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Climate Effects of Carbon Taxes, Taking into Account Possible Other Future Climate Measures


  • Habermacher, Florian
  • Kirchgässner, Gebhard


A carbon tax may be the most efficient means to limit climate change - eventually mankind's largest externality. When discussing the effects of such a tax, today most climate economics research focuses on the demand, reducing the energy supply side to a static process. However, supply side effects can be crucial for the assessment of carbon emission reduction strategies: Along the claim H.-W. SINN entitled «Green Paradox», they imply that a realistic carbon tax introduced at a low initial level but rapidly increasing might be counterproductive for the climate, accelerating exploitation of the limited resources rather than delaying or reducing it. Owners of fossil fuel stocks optimise sales over time. Anticipating in early periods larger future taxes, they sell more of their fuels today rather than in future. Controversial, SINN's analysis impressively demonstrates the importance of supply side effects for greenhouse gas policy assessments. The analyses by SINN and subsequent contributors assume the debated policy to be the only relevant climate measure for all future. But avoiding a carbon tax today will not imply that no climate relevant development materializes ever. Rather, without substantial measures today, growing climate threats may increase the probability of future measures. This is relevant for the desirability of a carbon tax as resource owners anticipate also other potential future measures. We model the impact of a current carbon tax on global emissions, taking future climate measures into account: we assume that other climate measures, such as backstop technologies, global Kyoto-like demand cartels, carbon capture and storage systems, or alternative carbon taxes may be introduced in some future. The analysis is based on a dynamic multi-period model of the behaviour of forward looking resource owners which optimize sales inter-temporally. For generality, we neither assume a specific extraction cost curve nor use specific assumptions about the tax path or the demand function. We allow monopolistic and competitive sellers. In presence of an anticipated specific future regime change such as a backstop introduction, any positive worldwide tax bridging the time until the future measure, unambiguously reduces cumulative emissions not only in the long, but already in the medium-term. At least for limited tax levels, this holds also for regional taxes. We further consider a stochastic introduction of a backstop. Then, even the weak version of the Green Paradox, i.e. that taxes growing at a rate faster than the real interest rate increase current emissions, fails; such taxes even reduce current and near-term emissions. This analysis has important implications for general climate policy assessment. A decision on a particular climate policy will in general not be decisive for every other potential climate measure. Taking the possibility of alternative climate measures into account can therefore be necessary to prevent strongly biased results.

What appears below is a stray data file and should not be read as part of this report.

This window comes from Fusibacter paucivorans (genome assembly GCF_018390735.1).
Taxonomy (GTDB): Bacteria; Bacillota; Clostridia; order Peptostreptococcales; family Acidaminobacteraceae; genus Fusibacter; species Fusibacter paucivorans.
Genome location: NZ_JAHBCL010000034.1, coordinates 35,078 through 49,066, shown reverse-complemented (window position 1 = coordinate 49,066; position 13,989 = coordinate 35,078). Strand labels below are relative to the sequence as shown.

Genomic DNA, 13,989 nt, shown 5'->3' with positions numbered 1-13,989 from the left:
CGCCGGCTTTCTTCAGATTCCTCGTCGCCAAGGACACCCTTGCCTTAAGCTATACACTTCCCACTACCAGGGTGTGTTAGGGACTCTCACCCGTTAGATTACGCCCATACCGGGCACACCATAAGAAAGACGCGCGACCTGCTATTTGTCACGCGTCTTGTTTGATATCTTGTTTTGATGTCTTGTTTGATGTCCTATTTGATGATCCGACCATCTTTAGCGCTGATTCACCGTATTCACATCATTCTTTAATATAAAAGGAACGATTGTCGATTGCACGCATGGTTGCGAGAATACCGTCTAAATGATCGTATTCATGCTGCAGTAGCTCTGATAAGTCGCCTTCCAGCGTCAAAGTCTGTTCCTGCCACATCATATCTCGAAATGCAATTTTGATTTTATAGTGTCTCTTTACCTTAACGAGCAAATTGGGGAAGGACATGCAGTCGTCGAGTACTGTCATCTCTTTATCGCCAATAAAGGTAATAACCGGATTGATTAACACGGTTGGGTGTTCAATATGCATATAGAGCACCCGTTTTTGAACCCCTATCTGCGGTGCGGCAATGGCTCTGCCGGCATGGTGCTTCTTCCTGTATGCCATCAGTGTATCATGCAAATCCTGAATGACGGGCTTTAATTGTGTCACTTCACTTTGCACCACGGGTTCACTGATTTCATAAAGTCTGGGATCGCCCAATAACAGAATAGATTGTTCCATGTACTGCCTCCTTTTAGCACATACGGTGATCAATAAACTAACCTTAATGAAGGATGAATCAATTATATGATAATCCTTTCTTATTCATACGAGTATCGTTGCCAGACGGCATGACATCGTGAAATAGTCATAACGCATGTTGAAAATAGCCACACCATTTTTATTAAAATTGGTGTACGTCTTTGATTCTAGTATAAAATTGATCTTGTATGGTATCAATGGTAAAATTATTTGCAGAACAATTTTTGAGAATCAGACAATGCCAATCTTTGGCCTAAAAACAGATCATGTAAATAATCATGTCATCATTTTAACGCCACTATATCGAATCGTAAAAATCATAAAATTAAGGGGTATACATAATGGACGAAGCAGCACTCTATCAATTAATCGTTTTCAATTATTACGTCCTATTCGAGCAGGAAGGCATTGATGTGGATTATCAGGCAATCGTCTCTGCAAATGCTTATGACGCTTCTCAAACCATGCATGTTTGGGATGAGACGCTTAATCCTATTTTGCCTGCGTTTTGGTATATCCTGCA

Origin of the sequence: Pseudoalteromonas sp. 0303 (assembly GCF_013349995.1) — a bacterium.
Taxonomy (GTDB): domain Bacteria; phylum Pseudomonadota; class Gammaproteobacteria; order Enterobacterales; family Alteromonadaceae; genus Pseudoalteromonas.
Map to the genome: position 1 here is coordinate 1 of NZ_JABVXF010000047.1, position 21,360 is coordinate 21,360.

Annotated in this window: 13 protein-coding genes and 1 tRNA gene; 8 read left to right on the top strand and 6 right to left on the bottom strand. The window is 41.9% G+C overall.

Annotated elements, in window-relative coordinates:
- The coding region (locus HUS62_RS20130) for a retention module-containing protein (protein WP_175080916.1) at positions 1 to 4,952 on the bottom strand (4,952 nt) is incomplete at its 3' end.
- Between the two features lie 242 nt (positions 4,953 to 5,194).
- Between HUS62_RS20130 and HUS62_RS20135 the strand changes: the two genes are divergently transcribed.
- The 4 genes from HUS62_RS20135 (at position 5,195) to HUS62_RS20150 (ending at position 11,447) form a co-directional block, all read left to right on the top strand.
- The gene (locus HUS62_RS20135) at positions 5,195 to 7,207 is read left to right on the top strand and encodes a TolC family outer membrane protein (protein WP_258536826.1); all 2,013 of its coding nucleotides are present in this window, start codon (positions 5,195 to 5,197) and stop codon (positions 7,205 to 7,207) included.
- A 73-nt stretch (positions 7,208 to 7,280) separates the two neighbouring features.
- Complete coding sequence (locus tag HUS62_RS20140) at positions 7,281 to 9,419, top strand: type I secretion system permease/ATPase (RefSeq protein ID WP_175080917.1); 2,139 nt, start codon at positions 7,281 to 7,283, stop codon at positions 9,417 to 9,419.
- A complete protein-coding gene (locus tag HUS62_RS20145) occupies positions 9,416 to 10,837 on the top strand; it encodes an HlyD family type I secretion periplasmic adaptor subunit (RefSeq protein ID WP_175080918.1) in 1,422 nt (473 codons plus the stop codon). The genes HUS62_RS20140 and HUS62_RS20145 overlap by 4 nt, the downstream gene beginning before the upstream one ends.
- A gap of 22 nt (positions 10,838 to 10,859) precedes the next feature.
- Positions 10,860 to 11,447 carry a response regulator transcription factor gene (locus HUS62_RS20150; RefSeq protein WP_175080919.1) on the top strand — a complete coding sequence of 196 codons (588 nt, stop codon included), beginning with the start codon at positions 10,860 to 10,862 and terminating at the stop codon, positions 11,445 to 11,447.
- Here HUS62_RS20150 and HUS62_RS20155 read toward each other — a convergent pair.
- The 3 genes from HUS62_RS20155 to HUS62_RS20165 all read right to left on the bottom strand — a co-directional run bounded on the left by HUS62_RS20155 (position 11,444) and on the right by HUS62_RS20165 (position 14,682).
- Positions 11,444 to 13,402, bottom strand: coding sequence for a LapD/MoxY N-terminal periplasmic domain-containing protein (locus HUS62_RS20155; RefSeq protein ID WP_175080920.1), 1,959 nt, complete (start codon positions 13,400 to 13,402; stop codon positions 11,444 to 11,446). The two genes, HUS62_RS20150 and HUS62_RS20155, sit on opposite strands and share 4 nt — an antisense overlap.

Suggested Citation

  • Habermacher, Florian & Kirchgässner, Gebhard, 2011. "Climate Effects of Carbon Taxes, Taking into Account Possible Other Future Climate Measures," Annual Conference 2011 (Frankfurt, Main): The Order of the World Economy - Lessons from the Crisis 48717, Verein für Socialpolitik / German Economic Association.